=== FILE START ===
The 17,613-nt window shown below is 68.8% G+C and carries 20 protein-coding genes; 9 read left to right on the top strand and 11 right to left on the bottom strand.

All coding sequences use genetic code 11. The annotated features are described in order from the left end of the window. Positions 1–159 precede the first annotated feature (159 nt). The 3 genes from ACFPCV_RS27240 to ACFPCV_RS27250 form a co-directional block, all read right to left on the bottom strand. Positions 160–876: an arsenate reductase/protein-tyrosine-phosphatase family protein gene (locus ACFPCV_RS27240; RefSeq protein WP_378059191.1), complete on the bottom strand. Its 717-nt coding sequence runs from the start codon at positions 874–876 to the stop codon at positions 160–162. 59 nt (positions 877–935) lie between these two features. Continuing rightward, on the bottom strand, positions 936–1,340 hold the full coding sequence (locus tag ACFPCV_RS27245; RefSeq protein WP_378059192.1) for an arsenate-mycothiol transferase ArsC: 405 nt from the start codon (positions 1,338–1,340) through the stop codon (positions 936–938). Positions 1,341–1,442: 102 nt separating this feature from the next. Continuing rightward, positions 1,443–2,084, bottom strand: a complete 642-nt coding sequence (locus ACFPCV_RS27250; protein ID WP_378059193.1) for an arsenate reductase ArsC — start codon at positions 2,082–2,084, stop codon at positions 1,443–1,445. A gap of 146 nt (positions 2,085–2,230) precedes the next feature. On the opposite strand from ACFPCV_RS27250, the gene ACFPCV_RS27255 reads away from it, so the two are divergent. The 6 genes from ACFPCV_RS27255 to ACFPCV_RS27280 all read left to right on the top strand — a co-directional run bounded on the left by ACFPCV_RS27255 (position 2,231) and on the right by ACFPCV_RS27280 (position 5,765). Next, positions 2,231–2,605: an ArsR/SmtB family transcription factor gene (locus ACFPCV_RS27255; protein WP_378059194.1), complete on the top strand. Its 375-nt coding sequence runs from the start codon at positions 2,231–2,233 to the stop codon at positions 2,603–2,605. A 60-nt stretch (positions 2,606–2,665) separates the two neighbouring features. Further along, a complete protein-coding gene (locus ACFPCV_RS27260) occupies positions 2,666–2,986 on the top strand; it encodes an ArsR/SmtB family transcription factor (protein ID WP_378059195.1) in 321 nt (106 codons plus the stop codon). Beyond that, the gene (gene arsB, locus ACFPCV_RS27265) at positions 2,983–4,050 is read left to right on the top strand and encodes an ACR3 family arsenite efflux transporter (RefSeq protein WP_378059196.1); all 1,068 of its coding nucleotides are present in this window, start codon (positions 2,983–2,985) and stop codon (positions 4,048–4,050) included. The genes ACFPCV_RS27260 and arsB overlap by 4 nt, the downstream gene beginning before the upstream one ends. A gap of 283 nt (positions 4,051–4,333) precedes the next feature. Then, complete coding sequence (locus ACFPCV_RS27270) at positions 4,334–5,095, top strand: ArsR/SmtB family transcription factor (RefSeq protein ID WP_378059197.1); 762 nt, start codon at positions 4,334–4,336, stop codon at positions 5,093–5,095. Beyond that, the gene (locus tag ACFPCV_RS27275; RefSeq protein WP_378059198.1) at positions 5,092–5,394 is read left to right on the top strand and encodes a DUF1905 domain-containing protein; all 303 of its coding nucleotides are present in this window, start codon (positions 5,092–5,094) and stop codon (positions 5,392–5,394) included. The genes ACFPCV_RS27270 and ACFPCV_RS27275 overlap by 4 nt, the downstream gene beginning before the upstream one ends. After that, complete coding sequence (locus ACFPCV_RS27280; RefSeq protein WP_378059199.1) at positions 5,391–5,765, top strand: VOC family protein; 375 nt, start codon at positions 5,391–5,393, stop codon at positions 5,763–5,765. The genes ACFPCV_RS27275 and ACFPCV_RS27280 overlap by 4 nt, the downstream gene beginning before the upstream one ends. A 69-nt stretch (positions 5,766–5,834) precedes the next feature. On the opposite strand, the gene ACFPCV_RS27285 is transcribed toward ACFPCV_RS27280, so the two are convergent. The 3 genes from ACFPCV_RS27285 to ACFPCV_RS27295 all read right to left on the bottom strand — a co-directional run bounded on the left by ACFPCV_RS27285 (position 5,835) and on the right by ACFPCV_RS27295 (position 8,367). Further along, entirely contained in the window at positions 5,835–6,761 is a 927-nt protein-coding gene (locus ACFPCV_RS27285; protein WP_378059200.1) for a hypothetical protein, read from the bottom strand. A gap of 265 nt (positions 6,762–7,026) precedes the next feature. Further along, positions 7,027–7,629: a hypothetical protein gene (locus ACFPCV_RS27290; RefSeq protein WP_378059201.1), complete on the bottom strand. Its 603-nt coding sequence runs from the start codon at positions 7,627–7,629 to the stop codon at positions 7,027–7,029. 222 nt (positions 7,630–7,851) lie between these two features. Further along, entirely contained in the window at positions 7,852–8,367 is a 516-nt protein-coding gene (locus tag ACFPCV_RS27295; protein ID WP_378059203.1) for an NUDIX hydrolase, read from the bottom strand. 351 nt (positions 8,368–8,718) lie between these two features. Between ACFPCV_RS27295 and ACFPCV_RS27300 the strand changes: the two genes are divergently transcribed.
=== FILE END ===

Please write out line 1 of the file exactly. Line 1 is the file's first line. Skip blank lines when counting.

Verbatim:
The 17,613-nt window shown below is 68.8% G+C and carries 20 protein-coding genes; 9 read left to right on the top strand and 11 right to left on the bottom strand.